PRITHVI DATTA CHANDRA SHOBHI writes: Ranganath Vinay Kumar doesn’t quite look like the prototypical fast bowler. At five feet eight inches, his physique doesn’t strike fear like his new-ball partner Abhimanyu Mithun‘s does.
Off the field, he doesn’t strut around like a show pony.
On the field, he doesn’t lock eyeballs with rival batsmen; doesn’t show them the shortest route to the pavilion.
He will run in smoothly without fuss and bowl with a fluent action. He will bowl the right length and move the ball just enough. He will run and dive around. And he will bat.
Today, at the Gangothri Glades in Mysore, on the 333rd day of his 25th year, on the first day of the finals of the Ranji Trophy in its 75th year, Vinay Kumar brought all those traits to the turf, as he led Karnataka bowlers to restrict Bombay to 233 in the first innings, picking up his 40th, 41st, 42nd and 43rd wickets of the season.
He returned a few minutes later as the night watchman and batted fluently for nearly 20 minutes.
In a brilliant opening spell (7-2-17-3) on a firm, hard green wicket (see picture), Vinay bowled full and made the batsmen play. While Mithun and fellow seamer S. Arvind struggled, Vinay took full advantage of the pace friendly wicket, which seamers don’t usually come across in this country. Two lovely outswingers accounted for Sahil Kukreja and Ajinkya Rehane, while Wasim Jaffer fell to a superb reflex catch at short by Ganesh Satish.
Vinay’s day wasn’t done as he came back to bowl several short spells and provided an important breakthrough by getting rid of Iqbal Abdulla, who played a neat little cameo, before finally returning as the nightwatchman when Robin Utthappa fell in the fourth over of the Karnataka’s innings.
He looked comfortable against a good Bombay seam attack, defending quite well against both the short stuff and seaming new ball.
Abhimanyu Mithun has that awkward look of someone who until two years ago played mostly tennisball cricket. His knees refuse to lift as he walks. His toes point outward and he puts his body weight on the edges of his feet. His shirt sleeves are rolled up and he looks like a reluctant cricketer.
He seems to come alive on a cricket pitch only as he runs into bowl.
This morning, Mithun didn’t bowl too well as he pitched short and wide, when he pitched it up. He didn’t seem to be in rhythm, as he seemed to try too much on a wicket where he only needed to bowl full and on the wicket. When he returned for his second spell, he bowled his best and removed both Abhishek Nayar and O.J. Khanvilkar with fuller, yorker length deliveries. He ended the day with three wickets.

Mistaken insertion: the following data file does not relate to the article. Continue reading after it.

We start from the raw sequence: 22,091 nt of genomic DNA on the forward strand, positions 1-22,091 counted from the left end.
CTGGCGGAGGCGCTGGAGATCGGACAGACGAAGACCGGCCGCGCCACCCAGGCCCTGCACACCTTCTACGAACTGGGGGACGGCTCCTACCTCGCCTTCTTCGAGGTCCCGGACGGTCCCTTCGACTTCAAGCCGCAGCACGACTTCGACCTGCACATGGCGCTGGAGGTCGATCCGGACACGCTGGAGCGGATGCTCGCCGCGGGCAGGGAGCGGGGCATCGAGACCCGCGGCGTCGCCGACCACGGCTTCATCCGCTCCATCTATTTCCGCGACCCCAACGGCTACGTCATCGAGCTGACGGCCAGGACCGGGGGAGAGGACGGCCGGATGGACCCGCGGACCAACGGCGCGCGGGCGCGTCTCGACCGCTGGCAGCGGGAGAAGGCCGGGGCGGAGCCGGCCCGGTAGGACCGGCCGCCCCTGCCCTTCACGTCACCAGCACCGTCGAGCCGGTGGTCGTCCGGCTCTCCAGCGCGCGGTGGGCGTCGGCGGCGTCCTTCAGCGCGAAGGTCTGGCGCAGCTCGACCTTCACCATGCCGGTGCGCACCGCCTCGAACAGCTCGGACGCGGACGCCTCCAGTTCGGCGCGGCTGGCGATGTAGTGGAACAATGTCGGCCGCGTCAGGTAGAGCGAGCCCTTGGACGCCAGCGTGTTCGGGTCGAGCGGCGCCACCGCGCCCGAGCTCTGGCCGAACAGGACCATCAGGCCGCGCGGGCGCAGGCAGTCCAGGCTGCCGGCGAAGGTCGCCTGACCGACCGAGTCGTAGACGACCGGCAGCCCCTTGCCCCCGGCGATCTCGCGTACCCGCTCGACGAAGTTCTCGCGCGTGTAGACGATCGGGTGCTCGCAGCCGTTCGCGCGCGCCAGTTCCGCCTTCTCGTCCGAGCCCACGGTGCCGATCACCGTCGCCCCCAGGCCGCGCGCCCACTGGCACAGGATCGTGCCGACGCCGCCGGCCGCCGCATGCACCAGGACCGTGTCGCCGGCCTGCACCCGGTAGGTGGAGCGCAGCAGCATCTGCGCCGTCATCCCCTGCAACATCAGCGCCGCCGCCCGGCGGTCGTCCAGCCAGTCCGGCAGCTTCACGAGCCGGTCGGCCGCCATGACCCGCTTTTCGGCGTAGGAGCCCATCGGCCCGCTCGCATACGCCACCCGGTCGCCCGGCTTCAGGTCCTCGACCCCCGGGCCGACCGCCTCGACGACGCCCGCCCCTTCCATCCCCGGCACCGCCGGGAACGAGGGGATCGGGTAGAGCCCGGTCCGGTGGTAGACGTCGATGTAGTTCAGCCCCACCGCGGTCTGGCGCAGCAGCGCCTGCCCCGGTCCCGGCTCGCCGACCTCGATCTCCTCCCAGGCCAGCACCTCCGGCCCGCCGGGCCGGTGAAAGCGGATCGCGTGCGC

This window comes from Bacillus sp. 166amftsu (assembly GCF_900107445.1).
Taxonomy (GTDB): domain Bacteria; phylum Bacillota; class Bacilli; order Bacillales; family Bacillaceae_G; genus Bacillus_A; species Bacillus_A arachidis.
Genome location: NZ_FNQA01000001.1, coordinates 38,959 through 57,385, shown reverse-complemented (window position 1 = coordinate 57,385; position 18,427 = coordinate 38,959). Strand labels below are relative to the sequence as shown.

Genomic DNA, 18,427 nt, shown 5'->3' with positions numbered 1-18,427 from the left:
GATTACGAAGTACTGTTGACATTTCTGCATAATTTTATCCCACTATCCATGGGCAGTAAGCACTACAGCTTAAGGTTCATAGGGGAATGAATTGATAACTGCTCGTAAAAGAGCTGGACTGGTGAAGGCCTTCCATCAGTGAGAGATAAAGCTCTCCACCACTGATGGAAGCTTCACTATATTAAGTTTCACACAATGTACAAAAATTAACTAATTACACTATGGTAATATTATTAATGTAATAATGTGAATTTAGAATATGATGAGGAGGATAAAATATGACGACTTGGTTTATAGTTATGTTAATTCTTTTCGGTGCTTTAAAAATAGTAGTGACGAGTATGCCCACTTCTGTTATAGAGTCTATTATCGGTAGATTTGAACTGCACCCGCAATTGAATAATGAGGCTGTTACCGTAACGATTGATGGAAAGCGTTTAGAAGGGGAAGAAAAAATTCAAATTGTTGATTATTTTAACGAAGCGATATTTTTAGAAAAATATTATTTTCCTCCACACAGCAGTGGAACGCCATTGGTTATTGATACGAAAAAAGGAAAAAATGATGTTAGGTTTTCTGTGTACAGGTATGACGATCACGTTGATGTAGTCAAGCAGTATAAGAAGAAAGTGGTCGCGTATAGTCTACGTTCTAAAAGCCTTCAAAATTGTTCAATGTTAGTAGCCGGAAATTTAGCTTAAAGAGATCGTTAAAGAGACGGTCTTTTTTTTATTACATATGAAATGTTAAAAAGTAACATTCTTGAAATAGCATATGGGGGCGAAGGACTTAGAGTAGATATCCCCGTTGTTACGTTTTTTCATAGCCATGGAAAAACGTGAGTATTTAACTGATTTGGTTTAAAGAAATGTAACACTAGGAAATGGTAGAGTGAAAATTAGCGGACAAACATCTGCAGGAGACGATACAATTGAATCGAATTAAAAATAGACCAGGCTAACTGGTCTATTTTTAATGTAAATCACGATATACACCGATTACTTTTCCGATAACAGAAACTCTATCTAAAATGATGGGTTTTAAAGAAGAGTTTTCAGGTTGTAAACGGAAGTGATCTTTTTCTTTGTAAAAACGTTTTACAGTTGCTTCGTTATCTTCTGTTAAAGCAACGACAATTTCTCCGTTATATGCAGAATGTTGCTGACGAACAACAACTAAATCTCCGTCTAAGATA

Between them, Vinay and Mithun seem to define the character of this young Karnataka team, where the veteran Sunil Joshi is the only player over the age of 26. They kept the pressure on Bombay throughout the day, took wickets regularly, didn’t allow any partnership to build.
Karnataka’s catching was outstanding, as they took four superb catches close to the wicket. Jaffer was out to a great reflex catch by Ganesh Satish at forward shortleg off Vinay Kumar’s bowling. Local boy K.B. Pawan stretched full length to his right at gully to take a chest high upper cut by Romesh Pawar and Amit Verma at first slip caught an absolute blinder by jumping up to catch a firm top edge by Iqbal Abdulla.
Manish Pandey dived forward to take a difficult chance at point inches off the ground off a firm cut by Vinayak Samant, Mumbai’s top scorer. This should be an interesting contest even though Karnataka have an edge. The wicket at Gangothri Glades will hold firm and offer pace as well as bounce to bowlers.
The conversation among the spectators invariably turned to Bombay’s competitive nature, evident today in their reluctance to leave when they got out as well as repeated and often needless appealing when they bowled at the end of the day. If they get early wickets tomorrow, they can put pressure on Karnataka’s young batsmen who will sorely miss Rahul Dravid‘s reassuring presence.
Perhaps when play resumes in the morning, Vinay Kumar’s presence at the wicket will count. At the crease, he seems unruffled, reassuring, and plays the short ball very well. If he bats for a while, that might help his young teammates to settle. That’s an awful lot to ask from a puny pacer from Davanagere, which isn’t known to produce either one-drop
batsmen or opening bowlers.
Photographs: Prithvi Datta Chandra Shobhi (top), The Hindu 2008 file
First day scorecard: Bombay 233 all out, Karnataka 15 for one
Cricinfo match report: Vinay, Mithun torment Bombay